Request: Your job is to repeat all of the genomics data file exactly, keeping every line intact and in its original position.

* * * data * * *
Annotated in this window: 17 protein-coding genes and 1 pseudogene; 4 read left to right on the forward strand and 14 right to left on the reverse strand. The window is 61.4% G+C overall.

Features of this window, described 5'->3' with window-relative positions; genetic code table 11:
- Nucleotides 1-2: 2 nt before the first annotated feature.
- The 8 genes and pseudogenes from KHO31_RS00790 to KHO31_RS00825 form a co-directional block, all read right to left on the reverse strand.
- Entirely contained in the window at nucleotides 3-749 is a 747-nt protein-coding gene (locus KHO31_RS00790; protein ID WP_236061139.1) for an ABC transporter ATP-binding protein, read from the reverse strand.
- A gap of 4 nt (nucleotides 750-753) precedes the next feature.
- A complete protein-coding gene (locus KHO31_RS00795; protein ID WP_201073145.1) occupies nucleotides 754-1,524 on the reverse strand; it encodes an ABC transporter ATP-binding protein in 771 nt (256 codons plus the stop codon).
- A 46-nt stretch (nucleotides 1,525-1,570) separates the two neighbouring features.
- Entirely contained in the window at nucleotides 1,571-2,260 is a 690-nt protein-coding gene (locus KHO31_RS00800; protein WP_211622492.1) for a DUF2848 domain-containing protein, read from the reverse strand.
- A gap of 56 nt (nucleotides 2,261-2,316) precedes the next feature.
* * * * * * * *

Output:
Annotated in this window: 17 protein-coding genes and 1 pseudogene; 4 read left to right on the forward strand and 14 right to left on the reverse strand. The window is 61.4% G+C overall.

Features of this window, described 5'->3' with window-relative positions; genetic code table 11:
- Nucleotides 1-2: 2 nt before the first annotated feature.
- The 8 genes and pseudogenes from KHO31_RS00790 to KHO31_RS00825 form a co-directional block, all read right to left on the reverse strand.
- Entirely contained in the window at nucleotides 3-749 is a 747-nt protein-coding gene (locus KHO31_RS00790; protein ID WP_236061139.1) for an ABC transporter ATP-binding protein, read from the reverse strand.
- A gap of 4 nt (nucleotides 750-753) precedes the next feature.
- A complete protein-coding gene (locus KHO31_RS00795; protein ID WP_201073145.1) occupies nucleotides 754-1,524 on the reverse strand; it encodes an ABC transporter ATP-binding protein in 771 nt (256 codons plus the stop codon).
- A 46-nt stretch (nucleotides 1,525-1,570) separates the two neighbouring features.
- Entirely contained in the window at nucleotides 1,571-2,260 is a 690-nt protein-coding gene (locus KHO31_RS00800; protein WP_211622492.1) for a DUF2848 domain-containing protein, read from the reverse strand.
- A gap of 56 nt (nucleotides 2,261-2,316) precedes the next feature.